6Paradise and
133the peri.
⸢2Feels locked out of it.
6Paradise and
133the peri.2⸣
Always happening like that. The very moment. Girl
7in Eustace
134street hallway Monday was it settling her garter. Her friend
8covering the
135display of. Esprit de corps. Well, what are you ⸢2[looking]looking
9gaping

9gaping
2⸣
[looking]looking
9gaping

9gaping
at?
⸢(D)Girl
7in Eustace
134street hallway Monday was it settling her garter. Her friend
8covering the
135display of. Esprit de corps. Well, what are you ⸢2[looking]looking
9gaping

9gaping
2⸣
[looking]looking
9gaping

9gaping
at?(D)⸣


136
10Yes, yes, Mr Bloom said after after after after a dull dull dull dull sigh. Another gone.


137
11One of the best, M‘Coy said.


138
12The tram passed. They drove off towards towards towards towards the Loop Line bridge,
13 her
139 rich gloved hand on the steel grip. Flicker, flicker: the laceflare of her
14 hat in
140 the sun: flicker, flick.


141
15Wife well, I suppose? M‘Coy's changed voice said.


142
16O, yes, Mr Bloom said. Tiptop, thanks.


143
17He unfolded⧽unfolded unrolled unrolled unfolded⧽unfolded unrolled unrolled the newspaper baton idly and read idlyidly:


144
18 What is home without
145
19Plumtree's Potted Meat?
146
20Incomplete.
147
21With it an abode of bliss.


148
22My missus has just got an engagement. At least it's not settled yet.


149
23Valise tack again. By the way no harm. ⸢1By the way no harm. 1⸣ I'm off that, thanks.


150
24Mr Bloom turned his largelidded eyes ⸢(B)[in]in with with (B)⸣ [in]in with with unhasty ⸢(B)[surprise, ⧼friendily⧽friendily friendlily:]surprise, ⧼friendily⧽friendily friendlily:
25 friendliness.

25 friendliness.
(B)⸣
[surprise, ⧼friendily⧽friendily friendlily:]surprise, ⧼friendily⧽friendily friendlily:
25 friendliness.

25 friendliness.


151
26My wife too, he said. She's going to sing at a swagger affair in the
27Ulster
152Hall,

27Ulster
152Hall,

27Ulster
152Hall,

27Ulster
152Hall,
Belfast, on the twentyfifth.


153
28That so? M‘Coy said. Glad to hear that, old man. Who's getting it up?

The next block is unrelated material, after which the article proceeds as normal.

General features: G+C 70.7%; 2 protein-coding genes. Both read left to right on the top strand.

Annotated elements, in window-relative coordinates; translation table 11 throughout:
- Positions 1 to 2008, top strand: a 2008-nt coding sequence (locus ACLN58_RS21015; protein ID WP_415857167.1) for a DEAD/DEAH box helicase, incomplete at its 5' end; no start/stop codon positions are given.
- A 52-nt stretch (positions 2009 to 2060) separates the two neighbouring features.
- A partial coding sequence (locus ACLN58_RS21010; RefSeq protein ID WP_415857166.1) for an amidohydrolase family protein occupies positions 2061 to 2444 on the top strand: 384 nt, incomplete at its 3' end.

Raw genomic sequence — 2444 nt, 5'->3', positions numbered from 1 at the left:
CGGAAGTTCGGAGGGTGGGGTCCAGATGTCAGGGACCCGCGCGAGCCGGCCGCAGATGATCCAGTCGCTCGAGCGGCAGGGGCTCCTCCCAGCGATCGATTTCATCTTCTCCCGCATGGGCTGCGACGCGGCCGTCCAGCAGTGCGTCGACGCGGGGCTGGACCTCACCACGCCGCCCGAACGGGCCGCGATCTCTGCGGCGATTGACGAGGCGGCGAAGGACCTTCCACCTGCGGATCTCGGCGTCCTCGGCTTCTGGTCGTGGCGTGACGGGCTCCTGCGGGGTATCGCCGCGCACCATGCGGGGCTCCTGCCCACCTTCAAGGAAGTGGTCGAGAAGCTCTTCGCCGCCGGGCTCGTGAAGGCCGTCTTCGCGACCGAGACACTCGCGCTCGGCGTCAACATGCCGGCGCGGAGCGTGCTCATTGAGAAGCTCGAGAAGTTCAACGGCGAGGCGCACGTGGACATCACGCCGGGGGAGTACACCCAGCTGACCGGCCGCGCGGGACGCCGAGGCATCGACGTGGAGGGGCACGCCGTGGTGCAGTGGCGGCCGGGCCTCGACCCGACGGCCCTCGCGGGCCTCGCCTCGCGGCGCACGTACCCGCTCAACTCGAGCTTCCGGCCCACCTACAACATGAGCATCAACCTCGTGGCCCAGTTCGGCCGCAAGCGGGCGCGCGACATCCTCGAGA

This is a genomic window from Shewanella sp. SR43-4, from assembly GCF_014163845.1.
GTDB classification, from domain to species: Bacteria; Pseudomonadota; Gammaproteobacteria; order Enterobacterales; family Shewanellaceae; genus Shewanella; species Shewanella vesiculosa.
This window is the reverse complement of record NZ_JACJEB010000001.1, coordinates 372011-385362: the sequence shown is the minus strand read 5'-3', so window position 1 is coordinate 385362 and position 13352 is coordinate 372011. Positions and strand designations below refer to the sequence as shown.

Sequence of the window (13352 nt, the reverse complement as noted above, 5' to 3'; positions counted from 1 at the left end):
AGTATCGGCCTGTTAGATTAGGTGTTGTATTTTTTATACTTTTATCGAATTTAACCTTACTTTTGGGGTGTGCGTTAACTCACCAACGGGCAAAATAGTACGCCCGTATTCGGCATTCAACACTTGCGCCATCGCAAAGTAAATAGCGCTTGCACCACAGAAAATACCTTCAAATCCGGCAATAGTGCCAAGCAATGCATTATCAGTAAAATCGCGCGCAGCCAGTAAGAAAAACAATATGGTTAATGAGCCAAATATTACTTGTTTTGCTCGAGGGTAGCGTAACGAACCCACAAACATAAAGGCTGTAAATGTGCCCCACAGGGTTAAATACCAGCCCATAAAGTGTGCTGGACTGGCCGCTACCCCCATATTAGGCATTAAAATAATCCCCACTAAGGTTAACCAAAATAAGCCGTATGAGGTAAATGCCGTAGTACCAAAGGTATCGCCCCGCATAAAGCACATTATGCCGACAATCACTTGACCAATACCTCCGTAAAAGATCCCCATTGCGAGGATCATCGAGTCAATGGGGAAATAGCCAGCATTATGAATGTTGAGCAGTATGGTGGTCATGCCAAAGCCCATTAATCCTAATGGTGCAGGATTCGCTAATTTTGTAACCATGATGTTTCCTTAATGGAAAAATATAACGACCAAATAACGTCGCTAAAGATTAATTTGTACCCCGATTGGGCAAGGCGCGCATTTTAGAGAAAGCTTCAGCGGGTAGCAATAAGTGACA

154
29Mrs Marion Bloom. Not up yet. Queen was in her bedroom eating
155
30bread and.
⸢1Queen was in her bedroom eating
155
30bread and.1⸣
No book. Blackened court cards laid along laid along laid along laid along her thigh by
31 sevens.
156 Dark ⧼man⧽man lady and fair man. Letter. Cat in a⧽in a furry furry in a⧽in a furry furry black
32 ball. Torn strip of envelope.


157
1
Love's.

158
2
Old.

159
3
Sweet.

160
4
Song.

161
5
Comes

5
Comes

5
Comes

5
Comes
⸢3[love's]love's lo‐ove's lo‐ove's 3⸣ [love's]love's lo‐ove's lo‐ove's old ....


162
6It's a kind of a tour, don't you see, Mr Bloom said thoughtfully. Sweeeet
163
7song.
There's a committee formed. Part shares and part profits.


164
8M‘Coy nodded, fingering⧽fingering picking at picking at fingering⧽fingering picking at picking at his moustache stubble.


165
9O, well, he said. That's good news.


166
10He moved to go.


167
11Well, glad to see you looking fit, he said. See⧽See Meet Meet See⧽See Meet Meet you knocking
12 around.


168
13Yes, Mr Bloom said.


169
14 I tell⧽I tellTellTell I tell⧽I tellTellTell you what, M‘Coy said. You might put down my name at the
15 funeral,
170 will you? I'd like to go but I mightn't be able, you see. There's a
16drowning
171case at Sandycove may turn up and then the coroner and myself
17would
172have to go ⸢5[down. ]down. down if the body is found. down if the body is found. 5⸣ [down. ]down. down if the body is found. down if the body is found.